Although this is not a bug per se, it’s something we’ve encountered and haven’t found a “good” workaround for.
When passing a DataTable as an argument to a different process (either through LaunchWorkflowInteractive or InvokeWorkflow with Isolated=True), deserialized DataTable object has different Column.DataType values.
This may cause a deserialization error if first row type is inferred as too specific for all values.
Error will be similar to:
Source: Launch Workflow Interactive: Newtonsoft.Json
Exception Type: JsonSerializationException
Newtonsoft.Json.JsonSerializationException: Error converting value “aaa” to type ‘System.Double’. Path ‘.Second’. —> System.FormatException: Input string was not in a correct format.[…]
If first row value is missing, column type will be System.String.
This may cause errors when trying to use the values.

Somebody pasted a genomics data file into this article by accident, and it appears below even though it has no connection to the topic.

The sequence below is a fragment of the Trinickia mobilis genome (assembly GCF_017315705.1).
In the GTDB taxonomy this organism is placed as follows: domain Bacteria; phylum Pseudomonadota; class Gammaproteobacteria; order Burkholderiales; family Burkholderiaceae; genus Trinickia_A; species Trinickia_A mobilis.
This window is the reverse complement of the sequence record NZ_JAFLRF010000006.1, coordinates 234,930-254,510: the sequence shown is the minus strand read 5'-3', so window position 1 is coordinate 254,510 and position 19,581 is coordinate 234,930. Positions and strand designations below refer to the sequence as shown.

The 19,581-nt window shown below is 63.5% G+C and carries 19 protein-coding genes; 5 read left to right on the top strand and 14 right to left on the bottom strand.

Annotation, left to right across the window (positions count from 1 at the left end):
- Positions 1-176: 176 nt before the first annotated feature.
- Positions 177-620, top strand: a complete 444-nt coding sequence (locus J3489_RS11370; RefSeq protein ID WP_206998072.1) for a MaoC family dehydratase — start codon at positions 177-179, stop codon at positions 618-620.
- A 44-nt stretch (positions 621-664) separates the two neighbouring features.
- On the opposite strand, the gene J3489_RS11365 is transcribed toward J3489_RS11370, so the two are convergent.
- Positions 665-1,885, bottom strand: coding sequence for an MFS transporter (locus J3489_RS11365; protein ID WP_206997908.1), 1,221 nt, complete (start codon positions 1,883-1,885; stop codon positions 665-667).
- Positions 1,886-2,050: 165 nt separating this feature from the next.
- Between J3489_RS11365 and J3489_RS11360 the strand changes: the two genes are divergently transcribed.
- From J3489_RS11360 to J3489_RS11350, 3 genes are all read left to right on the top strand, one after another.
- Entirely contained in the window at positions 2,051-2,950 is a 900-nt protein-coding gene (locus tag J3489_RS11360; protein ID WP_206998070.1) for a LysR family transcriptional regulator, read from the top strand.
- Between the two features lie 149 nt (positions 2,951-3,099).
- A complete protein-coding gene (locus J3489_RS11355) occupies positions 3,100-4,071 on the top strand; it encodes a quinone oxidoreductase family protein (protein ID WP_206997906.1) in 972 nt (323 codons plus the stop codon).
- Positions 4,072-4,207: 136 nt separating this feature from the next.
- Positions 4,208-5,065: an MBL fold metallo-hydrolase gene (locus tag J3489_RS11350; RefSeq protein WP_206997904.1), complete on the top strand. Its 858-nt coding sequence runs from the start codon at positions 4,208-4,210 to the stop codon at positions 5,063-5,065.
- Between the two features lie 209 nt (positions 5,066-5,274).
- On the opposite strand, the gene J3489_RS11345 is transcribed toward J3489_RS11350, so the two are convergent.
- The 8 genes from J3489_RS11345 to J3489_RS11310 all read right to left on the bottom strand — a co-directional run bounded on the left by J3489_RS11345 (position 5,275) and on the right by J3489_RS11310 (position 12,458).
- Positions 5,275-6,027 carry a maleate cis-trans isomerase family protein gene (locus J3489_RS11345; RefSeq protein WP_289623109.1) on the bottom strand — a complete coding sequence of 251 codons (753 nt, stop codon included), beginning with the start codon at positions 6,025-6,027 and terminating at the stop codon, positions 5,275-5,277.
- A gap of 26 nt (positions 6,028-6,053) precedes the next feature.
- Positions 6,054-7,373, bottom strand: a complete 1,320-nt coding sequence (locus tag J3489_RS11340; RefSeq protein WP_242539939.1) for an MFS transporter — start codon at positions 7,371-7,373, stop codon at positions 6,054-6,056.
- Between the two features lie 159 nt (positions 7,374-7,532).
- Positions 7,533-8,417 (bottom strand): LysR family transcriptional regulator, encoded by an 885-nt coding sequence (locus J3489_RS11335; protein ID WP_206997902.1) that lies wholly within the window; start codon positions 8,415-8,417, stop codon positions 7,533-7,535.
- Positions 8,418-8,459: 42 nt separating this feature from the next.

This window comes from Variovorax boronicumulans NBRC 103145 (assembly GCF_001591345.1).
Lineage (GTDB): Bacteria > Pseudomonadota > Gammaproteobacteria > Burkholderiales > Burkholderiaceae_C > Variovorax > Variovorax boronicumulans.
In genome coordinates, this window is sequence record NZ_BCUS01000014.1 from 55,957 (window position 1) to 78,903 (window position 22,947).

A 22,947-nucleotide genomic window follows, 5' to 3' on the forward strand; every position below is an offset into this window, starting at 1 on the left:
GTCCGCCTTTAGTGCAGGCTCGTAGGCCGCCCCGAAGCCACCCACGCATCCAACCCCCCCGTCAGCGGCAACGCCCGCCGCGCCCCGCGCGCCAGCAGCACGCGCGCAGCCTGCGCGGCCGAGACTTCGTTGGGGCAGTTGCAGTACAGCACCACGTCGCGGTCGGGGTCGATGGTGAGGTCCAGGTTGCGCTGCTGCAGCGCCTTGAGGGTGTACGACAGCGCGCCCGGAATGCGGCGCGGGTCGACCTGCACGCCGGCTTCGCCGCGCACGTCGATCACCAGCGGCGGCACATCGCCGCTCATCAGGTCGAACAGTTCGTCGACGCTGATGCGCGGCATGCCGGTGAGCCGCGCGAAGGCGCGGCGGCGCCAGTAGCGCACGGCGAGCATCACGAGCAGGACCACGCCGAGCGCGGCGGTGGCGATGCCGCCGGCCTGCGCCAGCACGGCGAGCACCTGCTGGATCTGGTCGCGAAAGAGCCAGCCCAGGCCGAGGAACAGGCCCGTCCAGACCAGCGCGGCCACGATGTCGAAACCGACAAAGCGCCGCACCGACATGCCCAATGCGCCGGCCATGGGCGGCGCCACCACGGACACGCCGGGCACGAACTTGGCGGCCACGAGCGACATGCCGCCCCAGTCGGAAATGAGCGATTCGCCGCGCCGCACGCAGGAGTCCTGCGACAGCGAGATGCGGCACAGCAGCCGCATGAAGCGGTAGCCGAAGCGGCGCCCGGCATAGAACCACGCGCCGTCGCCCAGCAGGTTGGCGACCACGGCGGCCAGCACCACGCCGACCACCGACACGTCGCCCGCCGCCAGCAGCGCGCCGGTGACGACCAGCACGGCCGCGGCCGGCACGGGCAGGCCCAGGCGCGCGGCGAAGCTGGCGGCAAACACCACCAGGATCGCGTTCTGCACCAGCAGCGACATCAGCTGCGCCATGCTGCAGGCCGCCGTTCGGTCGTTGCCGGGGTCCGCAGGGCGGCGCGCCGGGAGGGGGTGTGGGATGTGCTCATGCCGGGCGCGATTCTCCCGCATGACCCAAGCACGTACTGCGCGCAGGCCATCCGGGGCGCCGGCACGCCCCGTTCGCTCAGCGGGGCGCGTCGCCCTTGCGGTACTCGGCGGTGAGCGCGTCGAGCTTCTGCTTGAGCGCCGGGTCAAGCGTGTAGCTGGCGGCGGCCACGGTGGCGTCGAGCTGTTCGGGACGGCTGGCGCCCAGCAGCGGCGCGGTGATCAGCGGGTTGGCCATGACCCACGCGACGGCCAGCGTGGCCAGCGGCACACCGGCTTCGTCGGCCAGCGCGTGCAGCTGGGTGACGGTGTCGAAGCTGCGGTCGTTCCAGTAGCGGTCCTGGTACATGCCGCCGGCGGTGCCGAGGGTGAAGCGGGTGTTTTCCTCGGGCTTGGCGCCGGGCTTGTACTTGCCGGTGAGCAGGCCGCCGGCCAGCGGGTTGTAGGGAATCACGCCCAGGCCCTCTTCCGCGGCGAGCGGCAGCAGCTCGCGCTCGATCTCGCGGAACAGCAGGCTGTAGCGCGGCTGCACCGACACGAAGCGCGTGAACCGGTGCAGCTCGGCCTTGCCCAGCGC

When DataTable is serialized, only row data is put into Json.
On deserialization column types for the DataTable are inferred from first row values.
Before passing as argument, copy DT schema, add a dummy row with only string values to make sure everything is treated as a string on deserialization. Add rest of the rows after. Pass the new DT as argument, discard the old one.
Requires parsing of values on reading from the DT.
Files attached below.
Example log output (without an error):
Notice that after deserialization:
2016.02.01 has been parsed as DateTime (was a String since it’s not recognized by Excel as valid DateTime)
All numeric values from column Second are now System.String, because first didn’t have a value.
To cause an error put a valid number in B2 and change any other row B value to text, or change any C value (but not first row) to something that can’t be parsed as valid DateTime.
DataTableDeserialization.zip (10.4 KB)
(can’t attach excels, so zipping all 3 files - Run from InvokeExcelBug)
Any ideas how to make a better workaround and/or solve the issue would be welcome.
Only thing that comes to mind is to use a customized serialization and only passing already serialized objects, but that’s a very heavy handed approach that I’d rather avoid.